At times, large parts of the crowd had to pinch themselves that this was indeed Edinburgh they were watching as the positive, attacking rugby flowed and a try-bonus point was secured inside only 24 minutes, with a fifth added for good measure before the break.
This, bluntly, is not what we have come to expect from Edinburgh after three years of Alan Solomons’ conservatism.
There had already been signs that interim head coach Duncan Hodge was looking to loosen the shackles and encourage a more adventurous style, with 16 tries scored in the previous two games. However, big wins over Treviso in the Guinness Pro12 and Timisoara, of Romania, in the Challenge Cup Pool 5 opener would leave any jury worth its salt requiring more compelling evidence, and the visit of Aviva Premiership side Harlequins was the perfect test.
The London side had won this competition three times, were the runners-up last season and headed north with most of their star names. The frequent bouts of aggro that punctuated the match and the way they stormed back in the second half almost to snatch the win proved that they meant business and added even more gloss to the excellence of Edinburgh’s ultimate victory.
After Charlie Walker had ominously opened the scoring early on, Hodge’s men hit back in a swashbuckling style that was a sight for sore, long-suffering eyes and ran in brilliant score after brilliant score. The first was finished by prop Allan Dell, who was a late replacement when Rory Sutherland dropped out, which led to Murray McCallum being scrambled to the national stadium from Goldenacre where he had already scored an early try for Heriot’s to take his place on the bench. He came on for the last few minutes to make it an incredible two wins in a day. Blair Kinghorn, Nasi Manu, Hamish Watson and Damien Hoyland then added to the home ledger.
An eventful finish to the half proved to be absolutely pivotal as the visitors won a penalty try and then pressed again, threatening to cut the lead further. But Hoyland pounced and finished from long range to make it a healthy 31-14 advantage at the break, with Jason Tovey and Walker sin-binned for a surreal scrap which broke out in the Scotland wing’s afterburners. Home co-captain Grant Gilchrist and visiting prop Joe Marler also saw yellow in the second half of an always tetchy affair.
Harlequins started strongly after the break with a try by Kyle Sinckler and a drumbeat of doubt tapped away constantly as another penalty try followed and then replacement flanker Mat Luamanu nudged them back in front.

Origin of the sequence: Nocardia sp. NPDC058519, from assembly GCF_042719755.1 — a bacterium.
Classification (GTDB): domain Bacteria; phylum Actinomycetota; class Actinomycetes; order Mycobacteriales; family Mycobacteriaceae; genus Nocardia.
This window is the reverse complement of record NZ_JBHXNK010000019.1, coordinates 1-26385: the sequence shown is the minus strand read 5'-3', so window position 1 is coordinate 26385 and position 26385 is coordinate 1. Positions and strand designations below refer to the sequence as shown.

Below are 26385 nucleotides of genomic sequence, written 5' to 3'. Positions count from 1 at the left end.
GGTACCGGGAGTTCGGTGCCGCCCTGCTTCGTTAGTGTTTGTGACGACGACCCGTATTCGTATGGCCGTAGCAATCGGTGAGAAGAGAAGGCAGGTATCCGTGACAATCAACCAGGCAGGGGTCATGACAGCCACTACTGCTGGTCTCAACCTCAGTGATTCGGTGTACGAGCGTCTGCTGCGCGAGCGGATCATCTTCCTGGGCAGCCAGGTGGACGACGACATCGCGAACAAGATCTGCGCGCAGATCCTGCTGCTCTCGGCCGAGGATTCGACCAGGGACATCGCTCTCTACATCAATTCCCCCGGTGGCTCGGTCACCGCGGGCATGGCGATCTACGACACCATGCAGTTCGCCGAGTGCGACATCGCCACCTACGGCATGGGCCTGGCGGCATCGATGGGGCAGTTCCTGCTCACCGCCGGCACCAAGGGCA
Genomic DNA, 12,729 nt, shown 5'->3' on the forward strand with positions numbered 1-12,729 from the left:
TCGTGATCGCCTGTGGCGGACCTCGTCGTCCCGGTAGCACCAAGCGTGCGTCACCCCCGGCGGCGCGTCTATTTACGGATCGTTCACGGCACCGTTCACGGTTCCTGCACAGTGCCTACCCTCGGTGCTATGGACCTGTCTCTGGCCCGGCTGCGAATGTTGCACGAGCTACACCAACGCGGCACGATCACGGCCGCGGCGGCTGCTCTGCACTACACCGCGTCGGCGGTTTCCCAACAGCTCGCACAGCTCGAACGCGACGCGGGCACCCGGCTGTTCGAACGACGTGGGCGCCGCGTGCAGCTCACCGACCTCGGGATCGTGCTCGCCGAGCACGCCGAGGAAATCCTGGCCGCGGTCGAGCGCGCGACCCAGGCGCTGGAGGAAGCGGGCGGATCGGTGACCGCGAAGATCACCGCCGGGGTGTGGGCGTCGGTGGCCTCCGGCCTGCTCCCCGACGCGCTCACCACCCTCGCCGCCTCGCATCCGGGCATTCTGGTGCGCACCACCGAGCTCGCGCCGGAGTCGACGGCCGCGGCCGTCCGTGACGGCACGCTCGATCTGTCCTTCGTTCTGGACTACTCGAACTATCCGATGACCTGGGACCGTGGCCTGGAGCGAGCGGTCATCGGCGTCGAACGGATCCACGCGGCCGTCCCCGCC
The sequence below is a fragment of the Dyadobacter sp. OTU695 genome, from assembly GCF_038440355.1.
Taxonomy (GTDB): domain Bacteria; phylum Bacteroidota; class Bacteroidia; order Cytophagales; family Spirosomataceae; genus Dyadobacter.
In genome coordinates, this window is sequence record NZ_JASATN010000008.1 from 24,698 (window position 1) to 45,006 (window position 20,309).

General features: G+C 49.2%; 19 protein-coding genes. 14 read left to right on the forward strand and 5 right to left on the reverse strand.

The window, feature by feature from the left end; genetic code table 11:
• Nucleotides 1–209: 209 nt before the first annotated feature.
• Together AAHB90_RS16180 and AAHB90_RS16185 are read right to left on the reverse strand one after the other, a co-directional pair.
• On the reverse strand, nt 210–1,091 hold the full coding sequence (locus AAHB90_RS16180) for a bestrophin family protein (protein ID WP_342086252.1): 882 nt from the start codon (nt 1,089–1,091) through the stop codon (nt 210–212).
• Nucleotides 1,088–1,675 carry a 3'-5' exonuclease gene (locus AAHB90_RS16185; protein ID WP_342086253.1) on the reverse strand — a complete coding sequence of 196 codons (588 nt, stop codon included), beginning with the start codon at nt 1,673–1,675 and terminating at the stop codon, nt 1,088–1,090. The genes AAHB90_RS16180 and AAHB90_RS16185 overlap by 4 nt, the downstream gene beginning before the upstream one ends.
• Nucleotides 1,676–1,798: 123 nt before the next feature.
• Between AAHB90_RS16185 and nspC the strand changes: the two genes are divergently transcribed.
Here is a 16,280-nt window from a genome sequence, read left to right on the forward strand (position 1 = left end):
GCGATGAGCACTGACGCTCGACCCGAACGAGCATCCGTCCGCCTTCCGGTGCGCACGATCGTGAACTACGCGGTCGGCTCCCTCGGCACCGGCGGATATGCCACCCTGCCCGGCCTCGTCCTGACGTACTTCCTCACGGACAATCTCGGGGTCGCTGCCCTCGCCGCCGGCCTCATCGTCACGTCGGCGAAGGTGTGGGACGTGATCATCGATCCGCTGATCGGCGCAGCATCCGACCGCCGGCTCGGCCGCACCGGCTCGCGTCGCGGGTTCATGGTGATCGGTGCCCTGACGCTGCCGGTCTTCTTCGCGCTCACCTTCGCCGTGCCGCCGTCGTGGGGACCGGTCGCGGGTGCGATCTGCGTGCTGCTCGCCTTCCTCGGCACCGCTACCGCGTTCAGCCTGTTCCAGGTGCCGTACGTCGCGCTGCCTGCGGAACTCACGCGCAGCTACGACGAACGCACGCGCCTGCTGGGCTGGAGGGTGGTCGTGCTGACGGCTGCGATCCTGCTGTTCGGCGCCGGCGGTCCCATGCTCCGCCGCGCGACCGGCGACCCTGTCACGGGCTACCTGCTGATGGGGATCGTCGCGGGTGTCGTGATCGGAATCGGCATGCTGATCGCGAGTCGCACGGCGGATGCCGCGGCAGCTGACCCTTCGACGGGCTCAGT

But Hoyland had one more piece of magic up his sleeve and it was his teasing chip which opposite wing Tom Brown gathered from under the nose of his opposition namesake Mike to score on the line and seal a famous win.
“I think we’ve all got belief just now and we’ve been given the licence to have a crack, especially off counter attack,” said a delighted Hoyland after the game.
“One of the main things we’ve been working on for a while is our reaction when we counter-attack. We always had forwards there distributing the ball into the space we knew would be there from watching them during the week.”
Hoyland admitted the second half was “nerve-wracking” as Harlequins steadily reeled them in but insisted the belief never wavered. “It was just a case of saying ‘heads up, come on and keep back at them’,” said the Scotland cap. “We were under the posts a few times and it was just a case of the leaders stepping up. I think when they scored to go 33-31 up there was a real buzz from everyone that we weren’t going to let it finish like that.
“Maybe in the last couple of seasons we would have lost that game. The belief from this season, with Hodgey coming in, as a team it’s massive. We know we’ve got expectations to beat Harlequins and other teams in the Pro12.”
Hoyland reckons Harlequins may have been surprised by the way the Scots performed, though, to be fair to the English side, many seasoned Edinburgh watchers were too.
“I imagine they were,” said the 22-year-old. “They are a strong team in England and, looking back at some of our performances and where we were placed in recent years, yes they maybe underestimated us. I think we started the first 20 minutes really firing at them. Credit to them they came back in the second half and stepped it up. We slacked off a bit but managed to grind it out at the end.”
The youngster also played down the needle which threatened to boil over on several occasions and said: “They were probably quite frustrated after the first half. But I think it was just a high-intensity game and physical. We were right up for it, so were they. It’s a contact sport and that’s what happens.”
There were stars for Edinburgh all over the field. The superb Kinghorn, pictured left, was awarded man of the match but that accolade could as easily have gone to any number of others in black and red. Hamish Watson was colossal at openside, Hoyland electric on the wing, Manu finally showing the Super Rugby title-winning form we’ve been craving and Tovey producing yet another masterful display at stand-off. What a selection hornets’ nest that could prove when Scotland internationalist Duncan Weir returns from his broken jaw.